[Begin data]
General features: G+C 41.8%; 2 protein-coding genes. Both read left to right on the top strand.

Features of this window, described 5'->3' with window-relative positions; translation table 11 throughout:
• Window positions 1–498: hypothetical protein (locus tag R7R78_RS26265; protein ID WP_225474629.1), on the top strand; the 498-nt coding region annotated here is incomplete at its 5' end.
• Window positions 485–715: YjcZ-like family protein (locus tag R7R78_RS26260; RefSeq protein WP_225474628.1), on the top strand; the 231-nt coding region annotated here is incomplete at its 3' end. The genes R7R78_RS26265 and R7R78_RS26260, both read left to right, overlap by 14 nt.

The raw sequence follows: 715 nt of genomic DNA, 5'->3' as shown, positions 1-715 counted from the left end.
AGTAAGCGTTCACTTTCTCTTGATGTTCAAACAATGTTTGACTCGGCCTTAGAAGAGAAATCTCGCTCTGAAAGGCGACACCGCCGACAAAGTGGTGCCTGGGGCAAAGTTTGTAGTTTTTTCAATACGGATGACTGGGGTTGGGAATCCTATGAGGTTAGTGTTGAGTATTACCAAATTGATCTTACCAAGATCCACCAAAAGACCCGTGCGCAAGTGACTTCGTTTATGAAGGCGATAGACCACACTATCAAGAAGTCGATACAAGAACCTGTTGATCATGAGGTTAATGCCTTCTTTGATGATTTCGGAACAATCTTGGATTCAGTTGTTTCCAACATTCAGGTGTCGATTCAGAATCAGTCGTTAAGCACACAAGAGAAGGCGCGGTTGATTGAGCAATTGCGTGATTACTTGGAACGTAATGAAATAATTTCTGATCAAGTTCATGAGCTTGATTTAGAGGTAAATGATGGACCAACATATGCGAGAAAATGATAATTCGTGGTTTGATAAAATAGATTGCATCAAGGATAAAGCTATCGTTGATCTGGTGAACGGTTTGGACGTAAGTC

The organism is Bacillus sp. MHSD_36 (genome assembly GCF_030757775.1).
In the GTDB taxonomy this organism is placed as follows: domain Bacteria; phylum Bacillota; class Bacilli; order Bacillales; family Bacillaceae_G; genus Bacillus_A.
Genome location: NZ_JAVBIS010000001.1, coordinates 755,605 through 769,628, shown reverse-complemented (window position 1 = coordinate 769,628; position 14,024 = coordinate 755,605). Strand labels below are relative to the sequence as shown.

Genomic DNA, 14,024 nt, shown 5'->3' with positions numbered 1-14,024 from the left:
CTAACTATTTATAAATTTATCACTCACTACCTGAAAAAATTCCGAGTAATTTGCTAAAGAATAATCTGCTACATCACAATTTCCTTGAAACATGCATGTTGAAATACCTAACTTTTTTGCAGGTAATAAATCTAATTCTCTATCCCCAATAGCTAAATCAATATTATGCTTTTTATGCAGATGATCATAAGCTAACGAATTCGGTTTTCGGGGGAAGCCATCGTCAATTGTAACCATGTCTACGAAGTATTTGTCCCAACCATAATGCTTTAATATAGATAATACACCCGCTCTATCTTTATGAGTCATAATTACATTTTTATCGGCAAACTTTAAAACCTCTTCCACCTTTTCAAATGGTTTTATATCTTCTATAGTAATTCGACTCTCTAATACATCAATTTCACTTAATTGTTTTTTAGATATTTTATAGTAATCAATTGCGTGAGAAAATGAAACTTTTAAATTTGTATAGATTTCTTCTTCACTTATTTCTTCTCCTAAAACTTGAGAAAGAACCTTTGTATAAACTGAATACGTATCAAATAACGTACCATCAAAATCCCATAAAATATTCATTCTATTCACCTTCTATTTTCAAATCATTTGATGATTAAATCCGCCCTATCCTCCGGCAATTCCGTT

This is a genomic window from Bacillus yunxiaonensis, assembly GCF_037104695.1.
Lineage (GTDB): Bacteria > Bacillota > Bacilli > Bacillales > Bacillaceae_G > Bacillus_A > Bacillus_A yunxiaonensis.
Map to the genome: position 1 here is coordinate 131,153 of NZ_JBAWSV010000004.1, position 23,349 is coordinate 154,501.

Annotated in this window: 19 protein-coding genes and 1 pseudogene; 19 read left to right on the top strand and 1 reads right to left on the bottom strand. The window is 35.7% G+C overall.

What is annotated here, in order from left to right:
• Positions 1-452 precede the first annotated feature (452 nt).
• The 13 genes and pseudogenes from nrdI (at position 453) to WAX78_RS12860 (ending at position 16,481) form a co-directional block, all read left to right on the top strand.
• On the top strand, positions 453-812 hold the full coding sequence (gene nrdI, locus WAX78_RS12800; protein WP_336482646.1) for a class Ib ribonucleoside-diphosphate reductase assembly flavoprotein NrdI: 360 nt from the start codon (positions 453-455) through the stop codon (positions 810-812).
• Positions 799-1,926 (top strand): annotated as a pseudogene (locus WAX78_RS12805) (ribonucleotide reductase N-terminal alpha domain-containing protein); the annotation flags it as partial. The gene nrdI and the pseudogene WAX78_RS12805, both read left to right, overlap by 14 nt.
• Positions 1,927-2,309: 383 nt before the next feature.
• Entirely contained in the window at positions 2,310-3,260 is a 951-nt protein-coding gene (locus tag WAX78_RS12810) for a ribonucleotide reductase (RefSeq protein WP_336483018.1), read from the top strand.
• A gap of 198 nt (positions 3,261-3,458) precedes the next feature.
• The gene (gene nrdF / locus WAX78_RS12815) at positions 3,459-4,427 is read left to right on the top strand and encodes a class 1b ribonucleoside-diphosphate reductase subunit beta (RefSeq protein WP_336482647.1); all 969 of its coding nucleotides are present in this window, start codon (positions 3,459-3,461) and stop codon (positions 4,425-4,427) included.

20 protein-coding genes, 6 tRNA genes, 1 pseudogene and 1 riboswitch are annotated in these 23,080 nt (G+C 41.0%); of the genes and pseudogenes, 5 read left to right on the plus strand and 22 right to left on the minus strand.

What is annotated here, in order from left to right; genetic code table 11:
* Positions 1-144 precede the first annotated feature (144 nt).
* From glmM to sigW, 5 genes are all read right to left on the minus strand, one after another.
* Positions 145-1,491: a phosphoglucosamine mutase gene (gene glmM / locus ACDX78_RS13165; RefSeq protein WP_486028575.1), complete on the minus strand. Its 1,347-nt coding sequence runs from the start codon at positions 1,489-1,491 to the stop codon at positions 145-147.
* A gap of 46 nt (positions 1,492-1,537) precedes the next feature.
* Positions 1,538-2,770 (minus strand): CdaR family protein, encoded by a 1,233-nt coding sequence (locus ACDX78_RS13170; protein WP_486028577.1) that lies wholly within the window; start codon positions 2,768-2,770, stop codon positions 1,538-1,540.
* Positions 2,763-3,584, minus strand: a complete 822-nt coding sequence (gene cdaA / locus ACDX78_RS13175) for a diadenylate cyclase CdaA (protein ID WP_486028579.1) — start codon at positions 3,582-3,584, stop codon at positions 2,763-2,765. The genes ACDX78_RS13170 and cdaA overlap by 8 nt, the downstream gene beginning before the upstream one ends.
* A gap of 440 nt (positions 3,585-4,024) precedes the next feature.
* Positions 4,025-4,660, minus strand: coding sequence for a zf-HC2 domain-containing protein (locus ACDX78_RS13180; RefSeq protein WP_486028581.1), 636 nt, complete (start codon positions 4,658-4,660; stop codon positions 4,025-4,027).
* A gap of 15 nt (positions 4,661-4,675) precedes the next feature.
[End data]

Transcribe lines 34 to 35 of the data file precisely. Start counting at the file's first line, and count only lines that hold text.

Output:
* Positions 4,025-4,660, minus strand: coding sequence for a zf-HC2 domain-containing protein (locus ACDX78_RS13180; RefSeq protein WP_486028581.1), 636 nt, complete (start codon positions 4,658-4,660; stop codon positions 4,025-4,027).
* A gap of 15 nt (positions 4,661-4,675) precedes the next feature.